U.S. Patent and Trademark Office Director, Andrei Iancu, recently gave a speech to the American Intellectual Property Law Association where he discussed a new rule proposal aimed at improving the patent amendment process during post-grant proceedings.  Specifically, he informed the audience—and patent practitioners, generally—that the USPTO “will formally publish a notice seeking comments on a new claim amendment process for post grant proceedings.”  The stated purpose of the proposed rule change is to “ensure balance” in post-grant proceedings by making the amendment process “feasible and meaningful” for the owners of challenged patents.  
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International Trade Commission Clarifies Domestic Industry Requirements in Favor of Patent

August 6, 2018 | Alert | By Michael Renaud, James Wodarski, Aarti Shah, Andrew DeVoogd, Matthew Galica

A recent International Trade Commission decision, Vacuum Cleaning Devices, improves a patent owner’s ability to demonstrate that it possesses a statutorily required “domestic industry” and can therefore obtain relief from the Commission when others infringe its intellectual property. This alert reviews the Vacuum Cleaning Devices ruling, which serves to better align the statutory purpose of the ITC’s domestic industry requirement with contemporary business practices.
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Recent ITC decision clarifies and eases domestic industry burden for patent holders

July 17, 2018 | Blog | By Aarti Shah, Andrew DeVoogd, Matthew Galica

A recent decision by the International Trade Commission (“ITC” or the “Commission”) improves intellectual property holders’ ability to prove that they have a “domestic industry” and obtain relief for infringement from the Commission. 
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USPTO Publishes New Rule Governing Privilege for Patent Attorneys and Agents

November 14, 2017 | Blog | By Matthew Hurley, Matthew Galica, Anthony Faillaci

Earlier this week, the United States Patent and Trademark Office (“USPTO”) published a new rule governing when privilege exists for communications between clients and their domestic or foreign patent attorneys and patent agents before the Patent Trial and Appeal Board (“PTAB”).
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AQUA PRODUCTS: The Federal Circuit Shifts The Burden of Proof On Amending Claims During An IPR From The Patent Owner To The Petitioner

October 5, 2017 | Blog | By Michael Renaud, William Meunier, Michael Newman, Matthew Galica

The United States Court of Appeals for the Federal Circuit’s recent decision in Aqua Products Inc., v. Matal materially changes the burden of proof associated with the patentability of amended claims during an inter partes review (“IPR”), shifting the burden from the Patent Owner seeking the amendment to the IPR Petitioner opposing it.
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Patent-Agent Privilege and the USPTO’s Proposed New Rule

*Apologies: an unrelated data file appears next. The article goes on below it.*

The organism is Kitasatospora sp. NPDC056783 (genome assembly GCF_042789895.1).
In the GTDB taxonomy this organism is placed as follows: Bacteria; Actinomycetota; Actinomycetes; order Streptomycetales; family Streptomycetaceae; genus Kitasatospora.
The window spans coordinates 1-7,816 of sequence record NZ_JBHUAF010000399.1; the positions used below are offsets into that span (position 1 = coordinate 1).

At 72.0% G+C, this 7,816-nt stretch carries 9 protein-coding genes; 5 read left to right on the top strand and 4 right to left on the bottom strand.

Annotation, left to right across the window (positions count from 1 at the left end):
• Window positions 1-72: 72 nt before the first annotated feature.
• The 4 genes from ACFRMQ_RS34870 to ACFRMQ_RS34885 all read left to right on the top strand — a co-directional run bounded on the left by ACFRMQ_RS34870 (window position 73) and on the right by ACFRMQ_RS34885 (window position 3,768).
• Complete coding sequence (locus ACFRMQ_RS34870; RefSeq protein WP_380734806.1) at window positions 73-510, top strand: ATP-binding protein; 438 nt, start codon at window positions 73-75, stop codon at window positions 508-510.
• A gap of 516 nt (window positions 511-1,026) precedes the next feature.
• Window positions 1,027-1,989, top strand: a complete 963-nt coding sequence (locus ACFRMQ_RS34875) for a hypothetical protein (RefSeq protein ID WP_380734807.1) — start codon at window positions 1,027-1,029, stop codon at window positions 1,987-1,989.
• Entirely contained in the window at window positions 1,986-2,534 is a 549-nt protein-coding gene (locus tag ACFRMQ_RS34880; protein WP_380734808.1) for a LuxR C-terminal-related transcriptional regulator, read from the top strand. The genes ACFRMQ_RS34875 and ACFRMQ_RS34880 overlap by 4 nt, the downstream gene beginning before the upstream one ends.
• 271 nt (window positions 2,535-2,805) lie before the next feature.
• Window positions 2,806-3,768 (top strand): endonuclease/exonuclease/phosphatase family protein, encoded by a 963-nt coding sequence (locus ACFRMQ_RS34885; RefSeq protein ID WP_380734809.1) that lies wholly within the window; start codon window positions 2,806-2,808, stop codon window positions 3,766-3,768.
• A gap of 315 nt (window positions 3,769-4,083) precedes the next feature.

November 1, 2016 | Blog | By Matthew Hurley, Matthew Galica, Anthony Faillaci

Several recent court decisions have shed light on the patent agent privilege, and now the U.S. Patent and Trademark Office (USPTO) is seeking to weigh-in on the issue.
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News & Press

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Mintz Member and Chair of the firm's Intellectual Property Division Michael Renaud, Member James Wodarski, and Associate Matthew Galica co-authored an article published by IAM on how policy and case law might affect standard-essential patent (SEP) rights and enforcement in the 2020s. 
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The October 29 edition of the Skilled in the Art newsletter published by Law.com reported that Mintz achieved a favorable Notice of Initial Determination at the U.S. International Trade Commission on behalf of the firm’s client Netlist, Inc., a California-based technology company focused on developing innovative server memory module products, including technology that is essential to certain JEDEC memory standards. Significantly, this is the first time since 2013 that a Section 337 violation has been found based on a standard-essential patent.
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Law360 reported that a U.S. International Trade Commission judge ruled that Korean manufacturer SK Hynix infringed on California-based technology company, and Mintz client, Netlist, Inc.’s standard essential patent related to server memory modules.

The article noted that the Mintz team representing Netlist includes Member and Chair of the Intellectual Property Division Michael Renaud, along with Members James Wodarski, Drew DeVoogd, Steve Akerley, Aarti Shah, and Associates Kristina Cary, Matthew Galica, and Tiffany Knapp.
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Law360 featured a Mintz patent litigation team as “Legal Lions” in its weekly list of the top verdicts for its representation of Elm 3DS Innovations, a patent licensing entity.

In a precedential opinion, the Federal Circuit affirmed decisions upholding the validity of nearly a dozen Elm patents on semiconductor technologies that accused infringers challenged at the Patent Trial and Appeal Board.

The Mintz team representing Elm includes Member and Chair of the firm’s Intellectual Property Division Michael Renaud, Members William Meunier, James Wodarski and Michael Newman, Special Counsel Sandra Badin, and Associates Kevin Amendt and Matthew Galica.